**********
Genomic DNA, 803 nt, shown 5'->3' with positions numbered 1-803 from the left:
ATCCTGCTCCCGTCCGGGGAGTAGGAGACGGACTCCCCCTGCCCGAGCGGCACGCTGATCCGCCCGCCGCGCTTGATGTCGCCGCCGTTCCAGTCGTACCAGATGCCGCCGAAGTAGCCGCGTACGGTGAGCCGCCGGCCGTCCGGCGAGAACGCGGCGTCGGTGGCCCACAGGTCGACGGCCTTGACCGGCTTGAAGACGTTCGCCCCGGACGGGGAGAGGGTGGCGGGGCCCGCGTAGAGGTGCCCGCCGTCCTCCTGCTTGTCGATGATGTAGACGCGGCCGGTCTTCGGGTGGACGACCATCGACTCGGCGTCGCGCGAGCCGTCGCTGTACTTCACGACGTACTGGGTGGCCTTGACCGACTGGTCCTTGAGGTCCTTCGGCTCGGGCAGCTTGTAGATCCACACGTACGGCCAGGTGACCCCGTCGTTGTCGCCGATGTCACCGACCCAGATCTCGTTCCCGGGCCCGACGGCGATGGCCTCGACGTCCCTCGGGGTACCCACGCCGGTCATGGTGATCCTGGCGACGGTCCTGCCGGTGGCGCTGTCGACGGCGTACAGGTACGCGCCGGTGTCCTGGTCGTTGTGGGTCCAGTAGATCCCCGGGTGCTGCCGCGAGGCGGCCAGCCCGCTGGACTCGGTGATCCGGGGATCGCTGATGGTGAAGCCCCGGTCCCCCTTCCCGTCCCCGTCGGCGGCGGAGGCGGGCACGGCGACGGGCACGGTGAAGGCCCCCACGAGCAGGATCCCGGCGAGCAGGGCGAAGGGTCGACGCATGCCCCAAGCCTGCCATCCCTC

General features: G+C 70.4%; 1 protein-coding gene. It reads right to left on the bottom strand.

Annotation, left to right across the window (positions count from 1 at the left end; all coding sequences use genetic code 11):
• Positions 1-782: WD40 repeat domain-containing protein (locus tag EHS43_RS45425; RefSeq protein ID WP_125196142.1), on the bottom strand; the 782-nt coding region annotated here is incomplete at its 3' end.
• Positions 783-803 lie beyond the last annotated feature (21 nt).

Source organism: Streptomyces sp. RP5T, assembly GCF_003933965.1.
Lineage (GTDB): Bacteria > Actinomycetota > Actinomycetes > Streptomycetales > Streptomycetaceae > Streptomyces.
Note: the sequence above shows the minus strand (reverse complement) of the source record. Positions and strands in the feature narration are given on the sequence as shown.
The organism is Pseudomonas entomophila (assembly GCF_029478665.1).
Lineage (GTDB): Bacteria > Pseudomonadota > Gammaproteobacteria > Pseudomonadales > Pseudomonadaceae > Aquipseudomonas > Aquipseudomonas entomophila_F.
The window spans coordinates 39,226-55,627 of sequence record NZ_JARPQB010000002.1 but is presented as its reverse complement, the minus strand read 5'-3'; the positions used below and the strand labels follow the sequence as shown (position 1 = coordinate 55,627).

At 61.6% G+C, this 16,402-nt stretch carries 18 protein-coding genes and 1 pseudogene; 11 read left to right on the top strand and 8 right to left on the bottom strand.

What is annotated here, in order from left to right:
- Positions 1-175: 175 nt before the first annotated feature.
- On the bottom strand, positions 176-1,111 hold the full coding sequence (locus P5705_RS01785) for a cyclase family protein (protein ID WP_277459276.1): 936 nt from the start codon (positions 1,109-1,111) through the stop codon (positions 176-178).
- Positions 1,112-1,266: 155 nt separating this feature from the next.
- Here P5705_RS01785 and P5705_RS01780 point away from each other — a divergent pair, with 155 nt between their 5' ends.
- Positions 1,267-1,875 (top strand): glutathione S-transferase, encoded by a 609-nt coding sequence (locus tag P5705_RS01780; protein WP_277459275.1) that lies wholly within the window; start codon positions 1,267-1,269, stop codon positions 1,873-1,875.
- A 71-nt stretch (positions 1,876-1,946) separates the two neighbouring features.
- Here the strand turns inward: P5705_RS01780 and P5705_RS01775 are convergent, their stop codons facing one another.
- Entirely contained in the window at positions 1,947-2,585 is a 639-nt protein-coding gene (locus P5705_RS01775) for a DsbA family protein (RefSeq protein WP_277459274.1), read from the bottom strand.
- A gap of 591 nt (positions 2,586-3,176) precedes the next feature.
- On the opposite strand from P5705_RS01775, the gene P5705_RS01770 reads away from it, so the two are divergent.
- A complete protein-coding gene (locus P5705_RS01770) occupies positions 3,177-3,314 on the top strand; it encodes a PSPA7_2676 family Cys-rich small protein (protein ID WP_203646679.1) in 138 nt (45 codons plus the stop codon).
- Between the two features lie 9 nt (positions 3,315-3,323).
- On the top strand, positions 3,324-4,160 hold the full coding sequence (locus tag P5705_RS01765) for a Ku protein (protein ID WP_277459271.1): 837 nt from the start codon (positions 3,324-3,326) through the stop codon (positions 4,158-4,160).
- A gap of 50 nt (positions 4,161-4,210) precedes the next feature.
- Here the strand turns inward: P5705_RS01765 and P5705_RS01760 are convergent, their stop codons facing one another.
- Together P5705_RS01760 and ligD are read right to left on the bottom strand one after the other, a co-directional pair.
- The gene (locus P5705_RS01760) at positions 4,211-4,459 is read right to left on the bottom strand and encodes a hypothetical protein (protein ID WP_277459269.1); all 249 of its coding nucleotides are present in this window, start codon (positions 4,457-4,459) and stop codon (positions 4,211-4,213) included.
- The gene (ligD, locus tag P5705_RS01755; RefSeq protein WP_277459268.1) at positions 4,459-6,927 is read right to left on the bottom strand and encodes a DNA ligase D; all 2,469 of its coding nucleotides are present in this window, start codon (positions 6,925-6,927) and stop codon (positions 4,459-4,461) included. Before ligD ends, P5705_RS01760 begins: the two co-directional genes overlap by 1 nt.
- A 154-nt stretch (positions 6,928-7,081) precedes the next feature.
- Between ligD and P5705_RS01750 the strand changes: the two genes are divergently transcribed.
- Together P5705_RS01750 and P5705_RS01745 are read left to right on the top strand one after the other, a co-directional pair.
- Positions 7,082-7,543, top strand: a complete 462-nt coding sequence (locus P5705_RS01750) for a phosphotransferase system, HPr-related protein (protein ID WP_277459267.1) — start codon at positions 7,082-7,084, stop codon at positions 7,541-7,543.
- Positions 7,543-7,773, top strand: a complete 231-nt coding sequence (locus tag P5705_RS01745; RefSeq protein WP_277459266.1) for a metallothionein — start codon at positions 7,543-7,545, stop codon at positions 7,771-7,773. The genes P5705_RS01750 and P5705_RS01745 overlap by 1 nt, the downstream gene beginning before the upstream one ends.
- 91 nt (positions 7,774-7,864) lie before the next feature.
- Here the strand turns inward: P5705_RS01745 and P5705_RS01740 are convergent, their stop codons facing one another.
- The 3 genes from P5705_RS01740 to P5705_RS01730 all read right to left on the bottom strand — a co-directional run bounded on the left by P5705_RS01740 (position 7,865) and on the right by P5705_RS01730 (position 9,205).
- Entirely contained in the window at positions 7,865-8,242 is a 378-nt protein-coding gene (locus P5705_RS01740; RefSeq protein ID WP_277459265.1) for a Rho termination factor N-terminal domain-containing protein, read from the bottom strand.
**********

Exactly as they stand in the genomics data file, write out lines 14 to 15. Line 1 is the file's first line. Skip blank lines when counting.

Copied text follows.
What is annotated here, in order from left to right:
- Positions 1-175: 175 nt before the first annotated feature.